Data Focus

FAO Food Price Index at six-year peak

Annapurani V Chennai | Updated on December 22, 2020

Global trade slowing down during the pandemic, revival of demand with economies opening up among key reasons

The value of the FAO Food Price Index (FFPI) from the Food and Agriculture Organization of the United Nations stood at 105 points in November 2020.

This is the highest level of the index since it hit 105.15 in December 2014.

Furthermore, the index was up 3.9 per cent in November compared to the previous month, the biggest month-on-month rise since July 2012 when it increased 5.4 per cent.

 

Madan Sabnavis, Chief Economist, CARE Ratings, said that this surge is because of a demand-supply imbalance. Global trade had slowed down because of the restricted policies from different countries, goods did not move freely, which has created an artificial demand-supply imbalance, he noted.

But, as countries started opening up and economic activities resumed, the demand in the service sector such as hotels started going up, says Sabnavis. This led to the stock of food that had helped tide over the problem to begin with, getting depleted. Consumption, which had tapered during the lockdown, has also started picking up gradually. So, it is a combination of demand inflating, stocks getting depleted and revival of consumption.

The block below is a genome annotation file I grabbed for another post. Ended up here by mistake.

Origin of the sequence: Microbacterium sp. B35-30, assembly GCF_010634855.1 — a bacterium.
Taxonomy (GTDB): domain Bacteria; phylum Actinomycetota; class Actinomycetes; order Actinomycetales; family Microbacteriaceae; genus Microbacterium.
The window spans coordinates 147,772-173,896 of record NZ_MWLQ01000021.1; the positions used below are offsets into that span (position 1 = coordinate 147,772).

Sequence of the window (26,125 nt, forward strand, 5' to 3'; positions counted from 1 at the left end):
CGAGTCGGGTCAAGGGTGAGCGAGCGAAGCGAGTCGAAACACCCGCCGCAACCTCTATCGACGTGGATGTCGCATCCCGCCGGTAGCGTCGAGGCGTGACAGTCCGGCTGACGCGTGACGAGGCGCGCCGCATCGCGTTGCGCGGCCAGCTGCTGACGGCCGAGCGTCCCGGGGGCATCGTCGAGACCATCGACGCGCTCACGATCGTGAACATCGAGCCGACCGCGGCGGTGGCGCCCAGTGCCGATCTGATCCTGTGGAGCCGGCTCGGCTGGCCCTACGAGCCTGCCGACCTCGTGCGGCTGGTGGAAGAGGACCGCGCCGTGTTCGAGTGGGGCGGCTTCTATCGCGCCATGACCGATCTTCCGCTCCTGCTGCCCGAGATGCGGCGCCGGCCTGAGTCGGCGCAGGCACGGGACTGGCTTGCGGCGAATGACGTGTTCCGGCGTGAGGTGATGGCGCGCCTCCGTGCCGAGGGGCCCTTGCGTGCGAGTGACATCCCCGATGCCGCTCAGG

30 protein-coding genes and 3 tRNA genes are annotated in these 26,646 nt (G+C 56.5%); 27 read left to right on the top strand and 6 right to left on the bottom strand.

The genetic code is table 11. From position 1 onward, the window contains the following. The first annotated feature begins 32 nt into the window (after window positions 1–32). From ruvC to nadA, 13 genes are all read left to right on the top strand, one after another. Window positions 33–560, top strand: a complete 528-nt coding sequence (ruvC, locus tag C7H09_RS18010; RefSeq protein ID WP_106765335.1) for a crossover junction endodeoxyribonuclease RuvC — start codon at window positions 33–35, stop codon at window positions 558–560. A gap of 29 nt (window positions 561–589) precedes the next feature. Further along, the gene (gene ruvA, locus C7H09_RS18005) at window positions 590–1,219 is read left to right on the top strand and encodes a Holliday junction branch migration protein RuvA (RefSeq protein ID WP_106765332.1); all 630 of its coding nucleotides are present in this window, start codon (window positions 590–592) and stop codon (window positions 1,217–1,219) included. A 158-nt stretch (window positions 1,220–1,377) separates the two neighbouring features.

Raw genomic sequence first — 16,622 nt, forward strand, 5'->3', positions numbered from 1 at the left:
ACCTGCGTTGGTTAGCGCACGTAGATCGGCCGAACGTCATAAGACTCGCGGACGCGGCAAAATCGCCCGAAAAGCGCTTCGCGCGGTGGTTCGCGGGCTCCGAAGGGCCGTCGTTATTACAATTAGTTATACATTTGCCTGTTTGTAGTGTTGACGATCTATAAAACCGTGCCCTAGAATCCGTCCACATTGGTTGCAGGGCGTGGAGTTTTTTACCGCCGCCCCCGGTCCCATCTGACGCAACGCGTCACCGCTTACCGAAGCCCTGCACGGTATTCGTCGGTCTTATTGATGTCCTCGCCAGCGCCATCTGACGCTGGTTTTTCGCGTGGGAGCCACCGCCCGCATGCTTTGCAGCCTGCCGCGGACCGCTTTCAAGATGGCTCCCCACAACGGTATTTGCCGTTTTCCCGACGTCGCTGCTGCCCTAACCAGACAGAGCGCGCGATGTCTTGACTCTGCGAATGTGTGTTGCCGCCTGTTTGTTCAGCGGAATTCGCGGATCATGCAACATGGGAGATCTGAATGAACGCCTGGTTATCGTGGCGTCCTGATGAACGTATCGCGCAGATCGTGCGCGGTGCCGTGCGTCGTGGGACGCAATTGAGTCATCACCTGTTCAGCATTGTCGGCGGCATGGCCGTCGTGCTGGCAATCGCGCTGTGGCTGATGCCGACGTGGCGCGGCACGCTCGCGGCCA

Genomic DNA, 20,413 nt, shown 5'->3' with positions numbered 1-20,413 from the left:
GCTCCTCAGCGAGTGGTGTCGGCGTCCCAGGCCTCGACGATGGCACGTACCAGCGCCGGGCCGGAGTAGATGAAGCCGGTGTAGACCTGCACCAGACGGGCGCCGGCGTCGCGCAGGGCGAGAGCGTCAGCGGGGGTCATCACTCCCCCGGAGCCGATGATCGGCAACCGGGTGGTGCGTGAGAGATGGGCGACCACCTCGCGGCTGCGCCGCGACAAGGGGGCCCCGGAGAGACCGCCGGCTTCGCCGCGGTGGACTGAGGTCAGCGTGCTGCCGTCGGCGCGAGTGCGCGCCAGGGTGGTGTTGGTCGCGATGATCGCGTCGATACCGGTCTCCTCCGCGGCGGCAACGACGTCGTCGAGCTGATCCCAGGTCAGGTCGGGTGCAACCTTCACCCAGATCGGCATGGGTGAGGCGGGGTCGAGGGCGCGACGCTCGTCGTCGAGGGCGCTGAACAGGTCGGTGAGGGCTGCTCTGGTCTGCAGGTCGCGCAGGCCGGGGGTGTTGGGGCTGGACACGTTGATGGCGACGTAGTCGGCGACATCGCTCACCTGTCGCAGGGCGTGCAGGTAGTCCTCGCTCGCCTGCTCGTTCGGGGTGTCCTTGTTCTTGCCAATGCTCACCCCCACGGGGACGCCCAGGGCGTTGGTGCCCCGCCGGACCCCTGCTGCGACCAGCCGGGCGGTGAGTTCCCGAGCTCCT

Sabnavis added that there prices have a tendency to move up in this kind of a situation because of producers increasing prices to make good the losses due to lower activity.

According to the FAO of the United Nations, the FFPI is “a measure of the monthly change in international prices of a basket of food commodities”. It is calculated as the average of the five commodity price indices, which include meat, dairy, cereals, vegetable oils and sugar, weighted with the average export shares of 2014-16. All the above sub-indices registered gains last month, with the vegetable oil sub-index rising the most.

The India scenario

This trend is mirrored in India too. The food index in wholesale price index (WPI) for October 2020 stood at 159.3, and the food and beverages index in CPI stood at 164.7. This is the highest value of the indices in the last 100 months.

Among the sub-indices in CPI, vegetables and eggs saw the highest surge month-on-month in October. The vegetable index jumped 10.3 per cent to 230.8 in October from 209.2 in September, while the eggs index climbed 7.6 per cent to 173.7 in October from 161.4 in September.

The WPI food index November value has cooled slightly; to 158.9. However, for CPI, the food and beverages index increased to 165.2.

Rajani Sinha, Chief Economist and National Director – Research at Knight Frank India, said that a large part of the inflation is due to supply chain bottlenecks that happened during the lockdown and also because the monsoon withdrawal was late, which impacted some crops and resulted in inflation rates going up.

She added that that even when the economy returns to normalcy, it will take a while before the prices correct. Because even when all the supply-side constraints are taken care of, the prices will remain sticky at those levels, as inflationary expectations would have inched up.

Published on December 18, 2020

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